LTS: Still on the subject of writing styles, are you a plotter or pantser? The readers would like to know if you tend to plot out your story line in great detail or if your writing is more organic with the characters and events unfolding as you write.
kcd: Total panster. No question. I know when I begin where I think the story may end up, but I never have any idea how I'm going to get there. I'd lose interest if I knew what was going to happen!
LTS: With the release of ‘A Walk Through a Window’ in the spring of 2009 and work underway for the first novel in a new series of ghost stories, where do you find your inspiration?
kcd: Ha -- I find inspiration in everything. I have so many ideas ... well, most of them will never see the light of day. I love telling stories. And I always want to find out what happens, so I keep writing more!
LTS: Some meditate, some listen to music, others fuel up on coffee, etc. Do you have any rituals, ones that can be shared with the readers, that you must do before you hunker down for a writing session?
kcd: Uh -- spider solitaire? No -- that's more of a distraction than a ritual. I don't think I really have a ritual. Writing is an organic part of my life. If I can go for a run, and knock out a couple of thousand words, it qualifies for an excellent, excellent day.
LTS: At one time or another, most writers hit the wall and their work stalls because of the dreaded writer’s block. What do you do to get around or over this mental wall to resume writing?
kcd: I don't really have writer's block. I almost always have at least one back-burner story going, so if I get stuck, I can work on one of those. But I do suffer from letting other stuff get in the way of my writing time. I am a terrible over-committer.
LTS: Who is your favorite author and how has he/she inspired you to write or influenced your writing style or choice of genre?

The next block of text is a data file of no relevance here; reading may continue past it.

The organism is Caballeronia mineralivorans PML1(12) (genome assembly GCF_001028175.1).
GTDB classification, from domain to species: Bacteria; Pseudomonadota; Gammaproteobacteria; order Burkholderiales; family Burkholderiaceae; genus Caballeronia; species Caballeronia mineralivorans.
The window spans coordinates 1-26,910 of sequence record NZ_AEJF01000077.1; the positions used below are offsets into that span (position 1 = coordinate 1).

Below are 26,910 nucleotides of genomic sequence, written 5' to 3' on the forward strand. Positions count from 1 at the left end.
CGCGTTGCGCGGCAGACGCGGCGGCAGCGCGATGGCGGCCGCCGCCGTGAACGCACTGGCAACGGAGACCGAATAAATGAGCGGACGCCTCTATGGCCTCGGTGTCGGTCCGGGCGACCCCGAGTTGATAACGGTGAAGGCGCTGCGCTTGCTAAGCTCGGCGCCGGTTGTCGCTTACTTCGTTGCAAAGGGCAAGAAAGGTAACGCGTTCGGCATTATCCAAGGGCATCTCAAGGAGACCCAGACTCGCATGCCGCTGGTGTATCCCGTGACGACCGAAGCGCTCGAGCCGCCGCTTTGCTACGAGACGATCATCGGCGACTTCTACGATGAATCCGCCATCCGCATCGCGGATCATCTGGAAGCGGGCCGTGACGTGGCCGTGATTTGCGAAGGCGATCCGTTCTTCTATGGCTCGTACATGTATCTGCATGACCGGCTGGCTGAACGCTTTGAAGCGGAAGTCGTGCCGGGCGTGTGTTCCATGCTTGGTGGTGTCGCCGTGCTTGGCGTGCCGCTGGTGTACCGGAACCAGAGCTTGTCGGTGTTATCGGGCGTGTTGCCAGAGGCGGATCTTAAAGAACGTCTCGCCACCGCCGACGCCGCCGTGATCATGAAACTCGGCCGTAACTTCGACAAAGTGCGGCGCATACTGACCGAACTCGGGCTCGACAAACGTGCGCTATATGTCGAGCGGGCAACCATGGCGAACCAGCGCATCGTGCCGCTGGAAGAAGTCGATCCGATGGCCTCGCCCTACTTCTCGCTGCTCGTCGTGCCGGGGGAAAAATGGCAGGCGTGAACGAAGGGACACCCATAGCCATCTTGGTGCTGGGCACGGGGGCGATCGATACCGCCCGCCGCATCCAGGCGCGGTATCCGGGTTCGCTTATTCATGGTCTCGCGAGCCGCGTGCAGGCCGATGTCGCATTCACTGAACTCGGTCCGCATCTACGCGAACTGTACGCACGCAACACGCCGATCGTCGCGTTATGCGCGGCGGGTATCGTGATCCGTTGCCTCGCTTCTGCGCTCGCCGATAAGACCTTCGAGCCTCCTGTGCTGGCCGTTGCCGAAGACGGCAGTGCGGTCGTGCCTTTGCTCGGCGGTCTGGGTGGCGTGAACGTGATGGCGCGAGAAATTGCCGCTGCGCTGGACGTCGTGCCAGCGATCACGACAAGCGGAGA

kcd: Oh, Lorna -- I really struggle with this question. I have SO many favourite authors. Graham Greene, TH Whyte, Enid Blyton, Kurt Vonnegut, PD James... it's tough for me to say. I often blame LM Montgomery for what I do, since I grew up wanting to be Anne, and she was a writer.
LTS: What is the most profound discovery you’ve made in terms of your writing and how it has touched the lives of others?
kcd: Hmm. I've had many lovely, wonderful experiences with my writing. It is astonishing and humbling to hear tell that my stories have made a difference in someone's life. I think the most important thing I've learned is that what you put out in the universe comes back to you. I really believe it, and have seen evidence of it time and again.
LTS: What is the most important lesson you’ve learned on the road to publication?
kcd: Keep trying. Learn from those who are willing to share with you. And where you can, help others.
LTS: What are you reading now, and how did this particular book make it onto your to-read list?
kcd: Right now I am indulging my PG Wodehouse addiction for pleasure, and surfing the time-space continuum with the shades of Douglas Adams and Mervyn Peake with regard to my work. Eclectic influences for sure.